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Posted on: July 29th, 2009

Retirement proves to be Sampras’ toughest test

- petepage

Jul 28, 2009

WESTWOOD, Calif. – Pete Sampras looked quick enough during an exhibition match against Marat Safin here Monday night. What caught him flat-footed was a question during a news conference held before Sampras took the court.

“What are you working on?” a reporter asked. “What’s your favorite project?”

An awkward pause followed.

Dethroned by Roger Federer three weeks ago as the record holder for most Grand Slams won (15) by a tennis player, Sampras welcomed questions about his place in history. The present is more vexing, with Sampras facing a challenge every bit as formidable as Boris Becker, Andre Agassi and even Federer.

Retirement. At the age of 37

Recovering from the moment of silence, Sampras grinned and shot back , “Six- and 3-year-old kids. That’s a lot of work there.”

And then there’s his golf game, his handicap down to a 4. And hitting tennis balls with his kids for, oh, 10 minutes because they find tennis on Nintendo Wii more interesting than the real thing. And running on the treadmill because, well, when he makes public appearances like the one here Monday at the L.A. Tennis Open, he doesn’t want to look flabby.

Of course the real challenge is life, seven years after he officially ended his professional tennis career.

“It’s a work in progress,” he said, “being retired at 37.”

In his prime, was Sampras better than Federer? That’s the question Sampras fields again and again these days. The trickier one: How is he going to fill his days, once consumed with tennis?

“Every tennis player goes through it,” he said, and indeed there was the day John McEnroe had to contemplate life without berating tennis umpires.

As Sampras pointed out: “McEnroe’s still playing, and he’s 50.”

McEnroe plays on the senior circuit which to this point Sampras has eschewed. But Sampras has scheduled a couple of exhibition matches against his old foil, Agassi, and on Monday fired the first volley.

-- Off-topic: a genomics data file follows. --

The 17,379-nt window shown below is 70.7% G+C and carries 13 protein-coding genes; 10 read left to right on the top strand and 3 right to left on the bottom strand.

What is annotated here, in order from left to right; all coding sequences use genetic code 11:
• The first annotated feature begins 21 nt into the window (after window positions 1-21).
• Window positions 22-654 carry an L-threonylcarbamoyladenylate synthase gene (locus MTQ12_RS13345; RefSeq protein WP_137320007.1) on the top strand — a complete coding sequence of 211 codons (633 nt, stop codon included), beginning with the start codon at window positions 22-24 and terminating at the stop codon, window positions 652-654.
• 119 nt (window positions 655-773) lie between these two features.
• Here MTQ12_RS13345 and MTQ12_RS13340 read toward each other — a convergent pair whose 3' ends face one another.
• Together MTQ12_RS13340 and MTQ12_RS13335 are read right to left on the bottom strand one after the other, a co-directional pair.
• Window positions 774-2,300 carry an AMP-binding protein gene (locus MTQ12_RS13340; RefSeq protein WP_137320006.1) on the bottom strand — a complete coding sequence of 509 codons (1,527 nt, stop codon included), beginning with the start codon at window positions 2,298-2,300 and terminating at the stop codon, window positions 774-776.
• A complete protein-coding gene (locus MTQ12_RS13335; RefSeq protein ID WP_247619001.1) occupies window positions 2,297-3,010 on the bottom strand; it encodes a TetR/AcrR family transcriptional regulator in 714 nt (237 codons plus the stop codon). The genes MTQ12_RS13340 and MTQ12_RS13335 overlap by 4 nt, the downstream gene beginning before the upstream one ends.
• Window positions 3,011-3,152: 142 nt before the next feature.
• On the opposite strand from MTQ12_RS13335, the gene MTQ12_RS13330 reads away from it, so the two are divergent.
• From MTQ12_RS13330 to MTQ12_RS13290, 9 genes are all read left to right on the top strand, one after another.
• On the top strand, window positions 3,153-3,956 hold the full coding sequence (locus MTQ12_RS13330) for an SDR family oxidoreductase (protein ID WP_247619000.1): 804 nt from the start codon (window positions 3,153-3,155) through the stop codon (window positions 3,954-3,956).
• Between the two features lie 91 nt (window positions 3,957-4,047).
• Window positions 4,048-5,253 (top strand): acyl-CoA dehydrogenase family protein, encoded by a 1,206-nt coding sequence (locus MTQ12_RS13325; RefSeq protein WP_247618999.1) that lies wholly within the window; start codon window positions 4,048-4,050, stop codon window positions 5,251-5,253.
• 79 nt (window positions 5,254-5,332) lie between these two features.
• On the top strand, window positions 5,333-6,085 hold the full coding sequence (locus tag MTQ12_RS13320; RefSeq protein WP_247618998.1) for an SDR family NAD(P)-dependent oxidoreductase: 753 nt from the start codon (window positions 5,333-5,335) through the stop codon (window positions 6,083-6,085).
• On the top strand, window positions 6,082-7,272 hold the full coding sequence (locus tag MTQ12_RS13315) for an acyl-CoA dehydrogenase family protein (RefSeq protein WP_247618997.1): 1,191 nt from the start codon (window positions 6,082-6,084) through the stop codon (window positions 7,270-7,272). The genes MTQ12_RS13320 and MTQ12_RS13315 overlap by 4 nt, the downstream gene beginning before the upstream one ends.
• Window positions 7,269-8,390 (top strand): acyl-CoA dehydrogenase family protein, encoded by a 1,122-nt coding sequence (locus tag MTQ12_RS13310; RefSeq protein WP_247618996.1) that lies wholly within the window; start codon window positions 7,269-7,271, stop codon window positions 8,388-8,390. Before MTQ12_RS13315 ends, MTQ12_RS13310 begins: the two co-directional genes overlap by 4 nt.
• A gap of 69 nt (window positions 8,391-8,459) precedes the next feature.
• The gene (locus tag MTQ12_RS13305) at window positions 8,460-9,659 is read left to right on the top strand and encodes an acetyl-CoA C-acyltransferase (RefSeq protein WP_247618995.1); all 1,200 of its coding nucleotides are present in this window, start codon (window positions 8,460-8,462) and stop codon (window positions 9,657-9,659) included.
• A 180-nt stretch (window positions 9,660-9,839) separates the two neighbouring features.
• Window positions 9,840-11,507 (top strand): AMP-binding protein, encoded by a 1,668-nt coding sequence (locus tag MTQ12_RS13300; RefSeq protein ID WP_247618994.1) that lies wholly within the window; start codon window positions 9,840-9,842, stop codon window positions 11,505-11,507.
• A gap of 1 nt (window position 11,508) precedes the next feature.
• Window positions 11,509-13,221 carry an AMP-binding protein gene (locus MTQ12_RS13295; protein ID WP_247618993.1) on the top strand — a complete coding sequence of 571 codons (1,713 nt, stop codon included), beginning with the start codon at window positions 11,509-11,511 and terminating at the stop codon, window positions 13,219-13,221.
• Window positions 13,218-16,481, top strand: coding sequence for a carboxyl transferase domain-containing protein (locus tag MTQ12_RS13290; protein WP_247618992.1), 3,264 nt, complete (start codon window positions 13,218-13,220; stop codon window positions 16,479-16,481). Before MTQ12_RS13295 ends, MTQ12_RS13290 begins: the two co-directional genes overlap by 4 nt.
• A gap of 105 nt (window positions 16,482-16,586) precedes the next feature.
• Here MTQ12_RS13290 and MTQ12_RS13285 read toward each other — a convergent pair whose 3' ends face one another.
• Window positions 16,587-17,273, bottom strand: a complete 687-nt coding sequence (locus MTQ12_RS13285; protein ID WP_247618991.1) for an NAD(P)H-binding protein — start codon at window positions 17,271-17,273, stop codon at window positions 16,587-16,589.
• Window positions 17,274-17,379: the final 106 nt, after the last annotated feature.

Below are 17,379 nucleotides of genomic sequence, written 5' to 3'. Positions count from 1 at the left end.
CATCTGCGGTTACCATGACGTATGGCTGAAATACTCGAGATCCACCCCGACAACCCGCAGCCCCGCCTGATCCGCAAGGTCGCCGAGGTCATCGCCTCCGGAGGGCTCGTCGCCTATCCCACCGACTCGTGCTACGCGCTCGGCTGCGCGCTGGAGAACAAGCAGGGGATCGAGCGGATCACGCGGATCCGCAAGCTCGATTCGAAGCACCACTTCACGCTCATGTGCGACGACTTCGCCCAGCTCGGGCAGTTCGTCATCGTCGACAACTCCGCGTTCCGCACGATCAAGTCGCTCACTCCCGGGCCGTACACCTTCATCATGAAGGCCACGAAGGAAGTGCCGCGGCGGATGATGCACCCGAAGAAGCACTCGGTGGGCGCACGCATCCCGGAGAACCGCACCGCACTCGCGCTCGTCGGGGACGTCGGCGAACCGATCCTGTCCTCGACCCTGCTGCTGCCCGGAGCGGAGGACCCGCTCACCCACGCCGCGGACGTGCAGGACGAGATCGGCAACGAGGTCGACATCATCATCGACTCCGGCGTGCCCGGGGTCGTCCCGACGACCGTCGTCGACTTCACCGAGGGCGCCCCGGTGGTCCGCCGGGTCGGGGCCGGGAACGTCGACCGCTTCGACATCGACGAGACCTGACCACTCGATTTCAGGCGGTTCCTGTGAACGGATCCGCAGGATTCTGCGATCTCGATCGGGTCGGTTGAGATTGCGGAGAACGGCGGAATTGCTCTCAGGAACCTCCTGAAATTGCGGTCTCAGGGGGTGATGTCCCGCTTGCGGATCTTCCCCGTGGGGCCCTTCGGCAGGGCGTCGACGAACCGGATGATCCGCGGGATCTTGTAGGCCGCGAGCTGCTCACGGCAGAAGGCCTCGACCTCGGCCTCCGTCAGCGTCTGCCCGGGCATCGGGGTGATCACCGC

“I didn’t beat Andre every time,” he said. “He’d beat me. Just not in the big matches.”

Take that, Andre.

Once mind-numbingly bland, Sampras showed a new aspect to his off-court game. Someone asked him about Federer’s wife recently giving birth to twins.

“He’s going to be on the road as soon as he can,” Sampras said with a grin. “He’s going to be playing, like, 40 weeks a year.”

But newborn twins will pose no problem for Federer at the upcoming U.S. Open either, according to Sampras.

“I don’t see Roger changing diapers at 4 o’clock in the morning in New York,” he said. “What do you think?”

What we think is Sampras still cares – about his place in tennis history and how people view him and Federer. If he had to choose one player as the greatest of all time, Sampras said, he’d vote for Federer. But someone might want to follow him to the ballot box to make sure.

Sampras pointed out that Federer’s record against Rafael Nadal is 7-14 (it’s actually 7-13). Or Rod Laver – had he been eligible to play Grand Slams during a six-year period in the 1960s when pros were barred from those events – “might have won 25.”

Twenty-five, a figure that would dwarf Federer’s total, even if Federer adds another five. (Sampras has qualified the observation as one that Federer’s “critics” make. You know, for the record.)

After Federer won his semifinal match at Wimbledon, Sampras decided he should be there for the potential record-breaking moment. So he hopped on a redeye, changed clothes at the airport and, once he’d arrived at the All England Lawn Tennis and Croquet Club, found himself in a special box at center court.

From that view, he watched the epic match between Federer and Roddick, but differently than anybody else.

“Part of me, during the match, was thinking, ‘What am I going to do against this kid, Roger, in my prime?” Sampras recalled. “… Just the matchup, what it’d feel like.”

In his mind’s eye, Sampras was blistering 120 mph serves and rushing the net. Or, he was waiting on Federer’s serves and ready to pounce. No doubt he could feel the adrenaline, exhilaration and exhaustion largely missing from his life of retirement.

For those who wonder if Sampras might come out of retirement in hopes of winning another Grand Slam, there’s not enough Bengay on the store shelf.

“The tricky part for me now is that the way I play, the way I serve and volley, it’s hard on my body,” he said. “It takes a lot of strain on the back and the hips and I’m feeling like this year has been a year where I’m not quite as explosive. …

“I can’t pick up my racket and try to win another major. My days are over. So I’m content with the 14 I have. I’m amazed at what Roger has been able to do here. It’s incredible.”

But incredible enough to have vanquished Sampras in his prime? Tennis fans aren’t the only ones wondering.

On Monday, Sampras noted that most of today’s players, unlike so many he faced, are content to sit back on the baseline. Federer would have no luxury against Sampras.

“I just feel like I would bring in all the gas, bring in all the power that I had, try to mix it up, go to his backhand, just try to figure it out,” he said. “Put pressure on him. You’ve just got to put pressure on him.”

For an instant, Sampras no longer sounded like a retired 37-year-old, but rather a decade younger – Federer’s age, actually – and unleashing those 120 mph serves, rushing in for crisp volleys and, in preparation for Grand Slam finals, plotting the match down to the last shot.

But the reverie ended.

“Last question,” the moderator said.

No one bothered to ask the obvious: What’s next for Pete Sampras?

Off the court, he’s still trying to find his way.

Source: Yahoo Sports

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